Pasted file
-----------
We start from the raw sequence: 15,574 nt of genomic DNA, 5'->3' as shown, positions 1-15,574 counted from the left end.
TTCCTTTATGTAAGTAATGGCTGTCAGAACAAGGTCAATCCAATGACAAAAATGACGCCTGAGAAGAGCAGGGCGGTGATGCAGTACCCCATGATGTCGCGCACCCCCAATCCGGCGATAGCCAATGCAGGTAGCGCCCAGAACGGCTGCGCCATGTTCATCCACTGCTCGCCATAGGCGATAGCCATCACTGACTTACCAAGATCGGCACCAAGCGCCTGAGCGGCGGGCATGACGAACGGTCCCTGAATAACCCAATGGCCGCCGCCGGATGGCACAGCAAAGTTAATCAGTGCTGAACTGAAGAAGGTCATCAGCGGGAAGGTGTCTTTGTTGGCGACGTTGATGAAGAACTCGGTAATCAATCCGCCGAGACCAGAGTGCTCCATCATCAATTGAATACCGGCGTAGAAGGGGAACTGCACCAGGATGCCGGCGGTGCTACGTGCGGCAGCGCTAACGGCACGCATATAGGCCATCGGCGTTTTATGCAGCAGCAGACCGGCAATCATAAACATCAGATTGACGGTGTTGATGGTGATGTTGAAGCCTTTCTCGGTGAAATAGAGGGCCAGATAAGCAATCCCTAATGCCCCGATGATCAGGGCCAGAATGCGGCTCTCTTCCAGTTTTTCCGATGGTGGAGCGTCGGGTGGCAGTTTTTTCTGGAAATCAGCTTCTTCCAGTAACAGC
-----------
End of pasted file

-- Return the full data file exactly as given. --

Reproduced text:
We start from the raw sequence: 15,574 nt of genomic DNA, 5'->3' as shown, positions 1-15,574 counted from the left end.
TTCCTTTATGTAAGTAATGGCTGTCAGAACAAGGTCAATCCAATGACAAAAATGACGCCTGAGAAGAGCAGGGCGGTGATGCAGTACCCCATGATGTCGCGCACCCCCAATCCGGCGATAGCCAATGCAGGTAGCGCCCAGAACGGCTGCGCCATGTTCATCCACTGCTCGCCATAGGCGATAGCCATCACTGACTTACCAAGATCGGCACCAAGCGCCTGAGCGGCGGGCATGACGAACGGTCCCTGAATAACCCAATGGCCGCCGCCGGATGGCACAGCAAAGTTAATCAGTGCTGAACTGAAGAAGGTCATCAGCGGGAAGGTGTCTTTGTTGGCGACGTTGATGAAGAACTCGGTAATCAATCCGCCGAGACCAGAGTGCTCCATCATCAATTGAATACCGGCGTAGAAGGGGAACTGCACCAGGATGCCGGCGGTGCTACGTGCGGCAGCGCTAACGGCACGCATATAGGCCATCGGCGTTTTATGCAGCAGCAGACCGGCAATCATAAACATCAGATTGACGGTGTTGATGGTGATGTTGAAGCCTTTCTCGGTGAAATAGAGGGCCAGATAAGCAATCCCTAATGCCCCGATGATCAGGGCCAGAATGCGGCTCTCTTCCAGTTTTTCCGATGGTGGAGCGTCGGGTGGCAGTTTTTTCTGGAAATCAGCTTCTTCCAGTAACAGC